INSIGHT-Arrested Hong Kong protesters stuck in limbo as cases grind forwardDerek Tai was arrested outside Hong Kong’s Legislative Council building last June, early in the city’s anti-government protests, which have seen millions join demonstrations over the past seven months. Tai, a soft-spoken 21-year-old philosophy major, was one of the first protesters to be arrested. In past cases, defendants have been sentenced to eight months.



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Hong Kong on high alert to tackle coronavirus outbreak

Hong Kong on high alert to tackle coronavirus outbreakHong Kong’s government is on high alert to deal with a new flu-like coronavirus that has killed nine people in mainland China, the city’s commerce secretary, Edward Yau, said on Wednesday. The outbreak has rattled financial markets as investors recall the huge impact of Severe Acute Respiratory Syndrome (SARS), which killed nearly 800 people globally during a 2002/03 outbreak that also started in China. Yau is part of a delegation on a mission to the annual meeting of the World Economic Forum in Davos to convince global business and political leaders that the Asian financial hub is back on track after more than seven months of protests, even as it faces a potentially more damaging crisis.



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Police arrest organiser of Hong Kong protest after rally turns violent

Police arrest organiser of Hong Kong protest after rally turns violentA prominent Hong Kong pro-democracy activist was arrested by police, his organisation said on Monday, after a protest he helped organise in the financial district a day earlier turned violent with officers firing tear gas to disperse the crowds. Ventus Lau was arrested on Sunday evening on charges of “obstruction of police administration” and violating terms set when permission was granted for the protest, the Hong Kong Civil Assembly Team said in a statement. “It was primarily rioters’ violent acts which led to the suspension of the gathering,” Senior Superintendent Ng Lok-chun told reporters.



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Off-duty Hong Kong police officer arrested for supporting protests

Off-duty Hong Kong police officer arrested for supporting protestsAn off-duty Hong Kong police officer was arrested along with seven other people on Friday as they tried to put pro-democracy posters on a footbridge, police said. It’s the first known case of a police officer being apprehended for supporting the massive demonstrations that have led to more than 6,500 arrests in the past seven months. The officer, 31, and the seven other people aged 14 to 61, were arrested at 3:00 am on Friday in Tuen Mun, a district in northwest Hong Kong.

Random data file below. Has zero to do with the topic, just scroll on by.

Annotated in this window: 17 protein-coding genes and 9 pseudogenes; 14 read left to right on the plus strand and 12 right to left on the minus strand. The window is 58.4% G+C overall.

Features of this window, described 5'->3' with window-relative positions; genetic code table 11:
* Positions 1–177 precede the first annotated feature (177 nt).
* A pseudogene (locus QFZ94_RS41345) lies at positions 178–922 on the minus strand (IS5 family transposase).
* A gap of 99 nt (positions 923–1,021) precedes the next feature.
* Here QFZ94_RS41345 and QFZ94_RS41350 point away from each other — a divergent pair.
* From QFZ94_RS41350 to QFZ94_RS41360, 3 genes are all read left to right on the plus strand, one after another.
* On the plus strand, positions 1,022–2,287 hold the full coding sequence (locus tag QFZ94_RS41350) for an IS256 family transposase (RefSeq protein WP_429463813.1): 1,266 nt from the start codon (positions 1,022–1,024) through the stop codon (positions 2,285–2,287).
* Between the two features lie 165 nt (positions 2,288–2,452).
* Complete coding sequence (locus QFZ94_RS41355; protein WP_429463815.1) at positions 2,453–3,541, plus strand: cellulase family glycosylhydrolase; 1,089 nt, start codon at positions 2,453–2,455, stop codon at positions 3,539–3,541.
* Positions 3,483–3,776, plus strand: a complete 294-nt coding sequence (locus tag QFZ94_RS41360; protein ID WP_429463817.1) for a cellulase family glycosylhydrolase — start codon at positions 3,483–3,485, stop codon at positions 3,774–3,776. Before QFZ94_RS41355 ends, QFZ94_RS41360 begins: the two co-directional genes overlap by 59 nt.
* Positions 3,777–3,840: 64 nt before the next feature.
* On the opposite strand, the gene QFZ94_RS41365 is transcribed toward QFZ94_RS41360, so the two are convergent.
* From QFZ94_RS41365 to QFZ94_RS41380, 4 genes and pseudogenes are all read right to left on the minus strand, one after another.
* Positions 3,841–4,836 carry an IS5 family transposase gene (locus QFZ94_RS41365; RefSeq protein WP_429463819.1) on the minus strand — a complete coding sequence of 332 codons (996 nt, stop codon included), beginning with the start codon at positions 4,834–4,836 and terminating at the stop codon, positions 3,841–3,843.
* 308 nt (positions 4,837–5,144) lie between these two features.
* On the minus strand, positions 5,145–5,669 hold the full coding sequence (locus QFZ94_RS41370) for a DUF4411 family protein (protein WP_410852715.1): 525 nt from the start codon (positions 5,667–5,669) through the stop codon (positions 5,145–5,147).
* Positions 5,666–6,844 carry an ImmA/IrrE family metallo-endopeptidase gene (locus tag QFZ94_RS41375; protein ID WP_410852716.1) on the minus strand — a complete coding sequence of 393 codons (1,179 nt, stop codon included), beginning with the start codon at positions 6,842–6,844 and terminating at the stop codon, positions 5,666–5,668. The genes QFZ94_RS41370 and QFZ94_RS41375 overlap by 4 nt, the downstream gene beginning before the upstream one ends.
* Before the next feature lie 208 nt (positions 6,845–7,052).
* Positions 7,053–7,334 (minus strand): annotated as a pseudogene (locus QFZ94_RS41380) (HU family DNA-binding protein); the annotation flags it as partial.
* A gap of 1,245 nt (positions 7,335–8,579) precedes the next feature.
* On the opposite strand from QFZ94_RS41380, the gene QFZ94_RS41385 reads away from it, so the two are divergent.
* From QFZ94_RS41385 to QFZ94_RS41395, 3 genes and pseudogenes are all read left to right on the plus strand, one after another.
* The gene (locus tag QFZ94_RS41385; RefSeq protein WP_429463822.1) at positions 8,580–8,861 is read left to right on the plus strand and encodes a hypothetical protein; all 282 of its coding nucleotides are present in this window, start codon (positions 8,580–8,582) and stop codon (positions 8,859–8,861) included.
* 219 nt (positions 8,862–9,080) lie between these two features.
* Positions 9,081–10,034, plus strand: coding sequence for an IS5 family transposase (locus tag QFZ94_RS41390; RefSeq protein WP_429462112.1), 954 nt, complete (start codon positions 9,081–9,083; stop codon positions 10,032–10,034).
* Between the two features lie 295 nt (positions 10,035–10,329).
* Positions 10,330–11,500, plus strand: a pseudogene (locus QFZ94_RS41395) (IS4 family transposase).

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Hong Kong police arrest protesters in shopping mall

Hong Kong police arrest protesters in shopping mallHong Kong police arrested about a dozen protesters and used pepper spray on Saturday to break up a protest in a shopping mall aimed at disrupting retail businesses near the border with mainland China. Demonstrators have been targeting malls across Hong Kong since earlier this week and more than a hundred protesters, many dressed in black with face masks, marched through a mall in Sheung Shui on Saturday, chanting “Go back to China”. Sheung Shui, which is just over the border from the Chinese city of Shenzhen, is popular with so-called parallel traders who buy large volumes of duty-free goods in Hong Kong and then sell them on the mainland.



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Hong Kong police paid $17 million in allowances related to protests

Hong Kong police paid $  17 million in allowances related to protestsHong Kong police have earned a total of HK$ 135 million ($ 17.3 million) in allowances during the past six months of anti-government protests, government figures show. The meal and work-related allowances were on top of HK$ 950 million overtime pay that police have earned since the protests intensified in June, according to the figures released to city legislators on Friday. The Chinese-ruled city has been convulsed by more than 900 often violent protests since June, the security bureau said earlier, as public opposition to a now-withdrawn extradition bill developed into demands for greater freedoms.